Take the free 16PF personality questionnaire online and learn about your personality traits.Click the image below to begin the test:
What is it?
The sixteen personality factors or 16PF psychometric test assesses various primary personality traits in order to provide feedback about an individual’s disposition, traditionally used by psychologists in a clinical or research setting and more recently by recruitment consultants and prospective employers. Personality characteristics have been linked to job performance and satisfaction within occupational roles by a number of psychological studies, suggesting that not only will some individuals perform at a higher level in a specific employment; they are also more likely to gain greater satisfaction and fulfilment from a job that is suited to their character.
Similar to the basis of the big-five personality test, the 16PF aims to evaluate personality in terms of traits and individual qualities; however, these are assessed on a scale among a range of aspects, as opposed to being given a score of high to low. By focusing on the sixteen primary personality traits instead of condensing them into a smaller number of global personality factors, the 16PF offers a range of information regarding individual disposition, also making it ideal for personal development within an occupational setting.
In our test, the factors evaluated are rated “high” or “low” and then subdivided into a variety of descriptors; the candidate is then assigned to one of these subdivisions based upon the answers given throughout the questionnaire. For example, a low rating for “Warmth” would place the candidate within one of the subdivisions “Very Reserved” or “Fairly Reserved” whereas a high rating would allocate them either to “Fairly Warm” or “Very Warm”.
The traits evaluated are as follows:
- Warmth, which is considered to indicate friendliness towards others and willingness to participate.
- Reasoning, which is thought to be indicative of cognitive ability and intellect;
- Emotional Stability, which refers to the candidate’s ability to adapt while under stress and whether they are easily upset.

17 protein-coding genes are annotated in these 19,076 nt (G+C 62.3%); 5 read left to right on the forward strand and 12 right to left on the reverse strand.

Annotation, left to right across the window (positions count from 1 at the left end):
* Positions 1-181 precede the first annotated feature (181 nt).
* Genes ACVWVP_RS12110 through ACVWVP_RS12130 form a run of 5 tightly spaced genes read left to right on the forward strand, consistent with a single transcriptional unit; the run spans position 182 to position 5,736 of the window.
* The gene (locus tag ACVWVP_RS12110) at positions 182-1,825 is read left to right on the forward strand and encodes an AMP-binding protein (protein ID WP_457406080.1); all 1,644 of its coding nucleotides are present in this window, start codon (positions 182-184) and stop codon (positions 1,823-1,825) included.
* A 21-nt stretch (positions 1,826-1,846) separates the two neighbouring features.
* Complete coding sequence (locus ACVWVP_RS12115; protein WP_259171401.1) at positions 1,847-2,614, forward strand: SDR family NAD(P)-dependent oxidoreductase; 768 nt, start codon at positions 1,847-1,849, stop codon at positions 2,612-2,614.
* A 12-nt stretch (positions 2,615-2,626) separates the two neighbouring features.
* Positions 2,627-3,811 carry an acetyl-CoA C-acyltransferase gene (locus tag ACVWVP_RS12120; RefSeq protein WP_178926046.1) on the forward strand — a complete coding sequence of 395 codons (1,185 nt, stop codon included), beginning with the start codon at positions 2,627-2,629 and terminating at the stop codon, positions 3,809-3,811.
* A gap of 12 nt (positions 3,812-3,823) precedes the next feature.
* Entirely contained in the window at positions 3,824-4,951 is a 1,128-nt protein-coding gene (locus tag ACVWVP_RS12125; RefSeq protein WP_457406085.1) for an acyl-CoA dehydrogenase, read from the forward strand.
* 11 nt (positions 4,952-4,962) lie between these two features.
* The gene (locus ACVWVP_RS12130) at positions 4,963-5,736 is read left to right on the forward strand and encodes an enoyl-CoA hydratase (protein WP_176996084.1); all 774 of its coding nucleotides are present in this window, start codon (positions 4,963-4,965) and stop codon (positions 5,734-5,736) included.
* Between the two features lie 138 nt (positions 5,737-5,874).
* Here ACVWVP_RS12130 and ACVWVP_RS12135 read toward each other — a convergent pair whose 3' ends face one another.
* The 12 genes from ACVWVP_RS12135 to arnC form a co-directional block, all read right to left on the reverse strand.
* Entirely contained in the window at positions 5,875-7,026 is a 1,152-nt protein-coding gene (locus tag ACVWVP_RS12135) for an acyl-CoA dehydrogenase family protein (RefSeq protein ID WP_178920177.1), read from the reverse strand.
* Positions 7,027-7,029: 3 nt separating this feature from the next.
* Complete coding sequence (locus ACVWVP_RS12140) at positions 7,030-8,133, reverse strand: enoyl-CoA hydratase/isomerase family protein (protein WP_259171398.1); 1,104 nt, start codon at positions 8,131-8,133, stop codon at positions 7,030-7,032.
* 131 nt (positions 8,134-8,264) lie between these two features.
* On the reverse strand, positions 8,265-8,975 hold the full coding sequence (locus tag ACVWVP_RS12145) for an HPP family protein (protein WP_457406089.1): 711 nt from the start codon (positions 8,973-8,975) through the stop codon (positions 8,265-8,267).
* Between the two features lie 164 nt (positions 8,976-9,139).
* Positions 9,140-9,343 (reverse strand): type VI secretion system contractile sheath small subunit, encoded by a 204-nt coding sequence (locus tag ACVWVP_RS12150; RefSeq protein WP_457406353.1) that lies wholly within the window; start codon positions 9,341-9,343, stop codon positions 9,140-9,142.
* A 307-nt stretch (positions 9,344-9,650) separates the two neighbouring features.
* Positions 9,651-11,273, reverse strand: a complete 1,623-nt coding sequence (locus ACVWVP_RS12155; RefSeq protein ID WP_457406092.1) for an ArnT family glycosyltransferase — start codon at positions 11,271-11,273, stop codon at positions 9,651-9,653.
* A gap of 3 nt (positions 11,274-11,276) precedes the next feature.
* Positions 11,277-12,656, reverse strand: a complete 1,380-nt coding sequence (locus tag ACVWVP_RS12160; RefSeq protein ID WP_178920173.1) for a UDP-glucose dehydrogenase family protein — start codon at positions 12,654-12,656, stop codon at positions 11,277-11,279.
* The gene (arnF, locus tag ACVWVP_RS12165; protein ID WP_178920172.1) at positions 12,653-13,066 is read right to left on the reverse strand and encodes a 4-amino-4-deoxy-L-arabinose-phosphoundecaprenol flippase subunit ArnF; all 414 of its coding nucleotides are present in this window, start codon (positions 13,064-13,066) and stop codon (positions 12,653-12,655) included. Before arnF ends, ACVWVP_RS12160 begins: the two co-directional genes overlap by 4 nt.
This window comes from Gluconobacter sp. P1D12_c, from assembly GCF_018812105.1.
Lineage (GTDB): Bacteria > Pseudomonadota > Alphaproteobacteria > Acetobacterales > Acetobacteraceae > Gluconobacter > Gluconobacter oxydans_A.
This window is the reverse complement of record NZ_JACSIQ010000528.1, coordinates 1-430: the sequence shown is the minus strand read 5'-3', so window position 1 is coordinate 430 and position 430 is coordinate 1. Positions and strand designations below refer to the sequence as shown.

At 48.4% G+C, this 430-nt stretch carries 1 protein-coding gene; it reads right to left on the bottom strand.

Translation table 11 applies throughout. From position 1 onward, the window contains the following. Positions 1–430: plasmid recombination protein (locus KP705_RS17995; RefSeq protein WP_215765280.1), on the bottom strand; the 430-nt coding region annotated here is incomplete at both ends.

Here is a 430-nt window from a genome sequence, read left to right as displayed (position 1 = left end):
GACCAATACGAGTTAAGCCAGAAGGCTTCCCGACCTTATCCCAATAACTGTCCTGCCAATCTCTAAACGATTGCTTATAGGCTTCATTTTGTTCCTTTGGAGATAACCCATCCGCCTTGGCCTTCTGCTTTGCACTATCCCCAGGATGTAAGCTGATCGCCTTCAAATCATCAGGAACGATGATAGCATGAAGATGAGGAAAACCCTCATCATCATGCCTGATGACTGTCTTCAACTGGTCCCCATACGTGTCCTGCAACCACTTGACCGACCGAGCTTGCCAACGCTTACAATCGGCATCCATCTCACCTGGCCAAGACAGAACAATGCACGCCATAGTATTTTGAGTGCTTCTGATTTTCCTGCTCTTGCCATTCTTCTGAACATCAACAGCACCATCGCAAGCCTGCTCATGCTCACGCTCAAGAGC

- Dominance, which ascertains to levels of aggression, assertiveness and co-operation.
- Liveliness, which tends to indicate whether the candidate is likely to be cheerful or expressive as opposed to introverted or serious.
- Rule-Consciousness, which generally conveys attitudes towards authority and likelihood of obedience.
- Social Boldness, which refers to whether an individual is likely to be timid or shy as opposed to being uninhibited or out-going.
- Sensitivity, which considers whether the candidate is compassionate and sympathetic to others or if they tend to be more objective.
- Vigilance, which specifies how trusting, accepting or suspicious the individual may be around others.
- Abstractedness, which can refer to being imaginative or solution orientated but at the higher level can also suggest being impractical.
- Privateness, which can indicate how forthright or non-disclosing an individual might be.
- Apprehension, which is descriptive of whether someone may be more self-assured or insecure.
- Openness to Change, which is regarded as flexibility and a liberal attitude as opposed to being attached to the familiar.
- Self-Reliance, which identifies how self-sufficient or group orientated an individual might be.
- Perfectionism, which refers to self-discipline and precision as opposed to impulsiveness.
- Tension, which conveys the likelihood of being time driven or impatient instead of being relaxed and patient.